FDA Drug Safety Communication: FDA evaluating the risk of brain deposits with repeated use of gadolinium-based contrast agents for magnetic resonance imaging (MRI)


The U.S. Food and Drug Administration (FDA) is investigating the risk of brain deposits following repeated use of gadolinium-based contrast agents (GBCAs) for magnetic resonance imaging (MRI). MRIs help detect abnormalities of body organs, blood vessels, and other tissues. Recent publications in the medical literature have reported that deposits of GBCAs (See Table 1) remain in the brains of some patients who undergo four or more contrast MRI scans, long after the last administration.1-21 It is unknown whether these gadolinium deposits are harmful or can lead to adverse health effects.

FDA, including its National Center for Toxicological Research (NCTR), will study this possible safety risk further. We are working with the research community and industry to understand the mechanism of gadolinium retention and to determine if there are any potential adverse health effects. Based on the need for additional information, at this time, we are not requiring manufacturers to make changes to the labels of GBCA products.

To reduce the potential for gadolinium accumulation, health care professionals should consider limiting GBCA use to clinical circumstances in which the additional information provided by the contrast is necessary. Health care professionals are also urged to reassess the necessity of repetitive GBCA MRIs in established treatment protocols. 

Patients, parents, and caregivers should talk to their health care professionals if they have any questions about the use of GBCAs with MRIs. This issue affects only GBCAs; it does not apply to other types of scanning agents used for other imaging procedures, such as those that are iodine-based or radioisotopes.

After being administered, GBCAs are mostly eliminated from the body through the kidneys. However, trace amounts of gadolinium may stay in the body long-term. Recent studies conducted in people and animals have confirmed that gadolinium can remain in the brain, even in individuals with normal kidney function.1-21 Available information does not identify any adverse health effects.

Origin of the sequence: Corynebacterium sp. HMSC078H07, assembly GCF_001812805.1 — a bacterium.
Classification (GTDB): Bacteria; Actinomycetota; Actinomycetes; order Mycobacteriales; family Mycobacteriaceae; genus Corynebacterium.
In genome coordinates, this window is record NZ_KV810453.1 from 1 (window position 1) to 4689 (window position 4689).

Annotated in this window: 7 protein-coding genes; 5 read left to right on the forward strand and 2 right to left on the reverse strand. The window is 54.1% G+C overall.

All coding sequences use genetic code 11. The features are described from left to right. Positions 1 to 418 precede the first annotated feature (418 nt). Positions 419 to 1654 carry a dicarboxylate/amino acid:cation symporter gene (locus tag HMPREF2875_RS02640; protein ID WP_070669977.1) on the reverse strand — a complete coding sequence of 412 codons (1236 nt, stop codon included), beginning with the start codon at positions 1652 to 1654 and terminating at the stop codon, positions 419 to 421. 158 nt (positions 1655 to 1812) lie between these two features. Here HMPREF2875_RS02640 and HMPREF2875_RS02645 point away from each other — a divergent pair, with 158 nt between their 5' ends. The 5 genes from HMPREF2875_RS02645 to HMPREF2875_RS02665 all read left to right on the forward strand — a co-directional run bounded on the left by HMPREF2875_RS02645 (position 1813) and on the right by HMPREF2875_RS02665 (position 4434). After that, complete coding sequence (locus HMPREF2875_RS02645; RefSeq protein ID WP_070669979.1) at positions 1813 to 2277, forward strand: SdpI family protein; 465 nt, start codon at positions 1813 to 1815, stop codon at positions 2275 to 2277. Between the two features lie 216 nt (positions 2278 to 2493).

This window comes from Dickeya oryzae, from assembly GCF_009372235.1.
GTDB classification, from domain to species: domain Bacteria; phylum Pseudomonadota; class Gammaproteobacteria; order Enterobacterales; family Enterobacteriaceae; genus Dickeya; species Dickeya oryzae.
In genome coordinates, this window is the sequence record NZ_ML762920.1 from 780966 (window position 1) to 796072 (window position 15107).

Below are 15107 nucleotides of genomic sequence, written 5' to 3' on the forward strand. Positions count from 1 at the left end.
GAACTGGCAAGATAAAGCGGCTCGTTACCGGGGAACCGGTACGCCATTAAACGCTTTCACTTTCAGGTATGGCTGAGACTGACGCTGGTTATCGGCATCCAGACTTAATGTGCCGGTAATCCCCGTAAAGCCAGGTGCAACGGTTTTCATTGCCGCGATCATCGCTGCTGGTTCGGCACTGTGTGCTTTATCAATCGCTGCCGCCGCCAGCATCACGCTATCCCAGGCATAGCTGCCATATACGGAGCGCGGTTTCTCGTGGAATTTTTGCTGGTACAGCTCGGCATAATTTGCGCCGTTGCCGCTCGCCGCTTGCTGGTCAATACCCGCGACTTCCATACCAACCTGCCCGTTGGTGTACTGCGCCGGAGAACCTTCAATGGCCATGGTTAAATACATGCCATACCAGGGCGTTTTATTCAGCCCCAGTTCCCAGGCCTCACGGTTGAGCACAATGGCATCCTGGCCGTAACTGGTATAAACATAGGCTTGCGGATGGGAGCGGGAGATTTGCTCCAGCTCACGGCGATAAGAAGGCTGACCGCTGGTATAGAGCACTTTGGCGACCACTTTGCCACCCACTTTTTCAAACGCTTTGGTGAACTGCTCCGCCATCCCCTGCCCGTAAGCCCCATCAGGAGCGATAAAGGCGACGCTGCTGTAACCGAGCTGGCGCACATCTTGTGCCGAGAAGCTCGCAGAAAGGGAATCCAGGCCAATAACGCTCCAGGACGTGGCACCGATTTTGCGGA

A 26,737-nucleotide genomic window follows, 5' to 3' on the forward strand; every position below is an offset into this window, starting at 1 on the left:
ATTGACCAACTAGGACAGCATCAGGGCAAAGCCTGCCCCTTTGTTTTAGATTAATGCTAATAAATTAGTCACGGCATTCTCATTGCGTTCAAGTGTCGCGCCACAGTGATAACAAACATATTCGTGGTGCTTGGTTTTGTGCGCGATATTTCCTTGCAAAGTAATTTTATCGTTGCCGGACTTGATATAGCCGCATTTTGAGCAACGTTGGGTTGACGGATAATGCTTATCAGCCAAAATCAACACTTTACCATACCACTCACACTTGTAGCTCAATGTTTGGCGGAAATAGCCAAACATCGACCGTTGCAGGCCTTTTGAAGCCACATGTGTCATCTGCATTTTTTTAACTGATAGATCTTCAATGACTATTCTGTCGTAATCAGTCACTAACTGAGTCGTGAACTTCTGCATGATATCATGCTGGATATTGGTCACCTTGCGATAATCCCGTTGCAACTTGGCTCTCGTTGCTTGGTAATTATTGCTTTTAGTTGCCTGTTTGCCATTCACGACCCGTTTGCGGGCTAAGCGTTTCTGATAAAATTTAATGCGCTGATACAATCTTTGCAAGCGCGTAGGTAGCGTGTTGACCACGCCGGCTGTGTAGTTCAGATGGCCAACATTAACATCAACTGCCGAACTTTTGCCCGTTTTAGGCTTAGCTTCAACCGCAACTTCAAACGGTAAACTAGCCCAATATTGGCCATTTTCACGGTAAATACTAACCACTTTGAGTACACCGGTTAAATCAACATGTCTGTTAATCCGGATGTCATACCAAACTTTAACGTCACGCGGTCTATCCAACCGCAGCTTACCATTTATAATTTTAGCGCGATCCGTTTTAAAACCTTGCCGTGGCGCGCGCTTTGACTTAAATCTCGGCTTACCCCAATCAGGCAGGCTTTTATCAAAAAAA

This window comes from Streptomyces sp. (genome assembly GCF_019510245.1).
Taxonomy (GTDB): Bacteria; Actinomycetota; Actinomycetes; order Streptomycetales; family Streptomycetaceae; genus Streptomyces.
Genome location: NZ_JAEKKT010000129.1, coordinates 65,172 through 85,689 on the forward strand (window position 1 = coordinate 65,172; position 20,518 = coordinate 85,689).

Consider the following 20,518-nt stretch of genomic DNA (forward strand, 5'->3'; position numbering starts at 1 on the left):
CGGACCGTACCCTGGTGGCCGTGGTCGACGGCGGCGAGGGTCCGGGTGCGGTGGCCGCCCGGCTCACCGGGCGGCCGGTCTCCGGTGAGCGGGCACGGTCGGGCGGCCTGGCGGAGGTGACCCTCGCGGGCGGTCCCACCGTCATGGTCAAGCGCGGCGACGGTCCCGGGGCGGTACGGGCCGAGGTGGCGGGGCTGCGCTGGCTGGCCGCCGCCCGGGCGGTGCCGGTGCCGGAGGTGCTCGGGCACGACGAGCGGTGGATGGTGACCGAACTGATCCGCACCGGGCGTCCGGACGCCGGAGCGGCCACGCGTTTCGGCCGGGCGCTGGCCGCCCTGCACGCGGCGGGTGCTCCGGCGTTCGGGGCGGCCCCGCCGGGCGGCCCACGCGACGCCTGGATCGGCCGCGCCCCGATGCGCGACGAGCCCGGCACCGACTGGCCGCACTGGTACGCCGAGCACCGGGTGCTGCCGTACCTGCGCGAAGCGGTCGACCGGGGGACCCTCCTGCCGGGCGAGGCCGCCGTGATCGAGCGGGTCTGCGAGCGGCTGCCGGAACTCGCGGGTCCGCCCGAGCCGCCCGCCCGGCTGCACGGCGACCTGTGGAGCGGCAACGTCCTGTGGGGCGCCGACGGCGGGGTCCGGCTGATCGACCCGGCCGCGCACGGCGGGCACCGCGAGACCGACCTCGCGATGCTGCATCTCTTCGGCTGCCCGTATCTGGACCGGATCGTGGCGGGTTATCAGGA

We urge health care professionals, patients, and parents/caregivers to report possible side effects involving GBCAs to the FDA MedWatch program, using the information in the “Contact FDA” box at the bottom of the page.

Table 1. FDA Approved GBCAs

Brand name
Generic name
gadofosveset trisodium
gadoterate meglumine
gadoxetate disodium
gadopentetate dimeglumine
gadobenate dimeglumine
gadoversetamide injection
In published studies, investigators reviewed noncontrast magnetic resonance imaging (MRI) scans of patients who had received several gadolinium-based contrast agent (GBCA) MRIs as part of management for cancer, multiple sclerosis, or other illnesses.1-21 The noncontrast MRIs demonstrated findings highly suggestive that gadolinium contrast was retained in various structures in the brain. To date, no signs or symptoms of adverse health effects and no pathological changes have been associated with these gadolinium deposits in the brain. In some of these studies, examination of brain tissue at autopsy confirmed the presence of gadolinium deposits. In these studies, researchers found that GBCAs more prone to dissociation into free gadolinium, which is when gadolinium separates from the molecule it is bound to, demonstrated greater brain deposition than GBCAs less prone to dissociation. A study in rats performed by a GBCA manufacturer showed greater gadolinium deposition throughout the brain in rats given a linear GBCA that is known to have greater dissociation of gadolinium, compared to a macrocyclic GBCA. No histopathological changes were observed in the animal brains. Gadolinium may also deposit in other body structures such as bone and skin.
We have also received reports submitted to the FDA Adverse Event Reporting System (FAERS) database and other reports from patients describing pain and other symptoms following either single or multiple administrations of GBCAs. To date, we have been unable to discern a commonality of features among these reports or reasonably link the reported symptoms to gadolinium. 
1.      Absinta M, Rocca MA, Filippi M. Dentate nucleus T1 hyperintensity in multiple sclerosis. AJNR Am J Neuroradiol 2011;32:E120-1.
2.      Adin ME, Yousem DM, Kleinberg L. Hyperintense dentate nuclei on T1 weighted MRI. Neuroradiol 2014;56:247.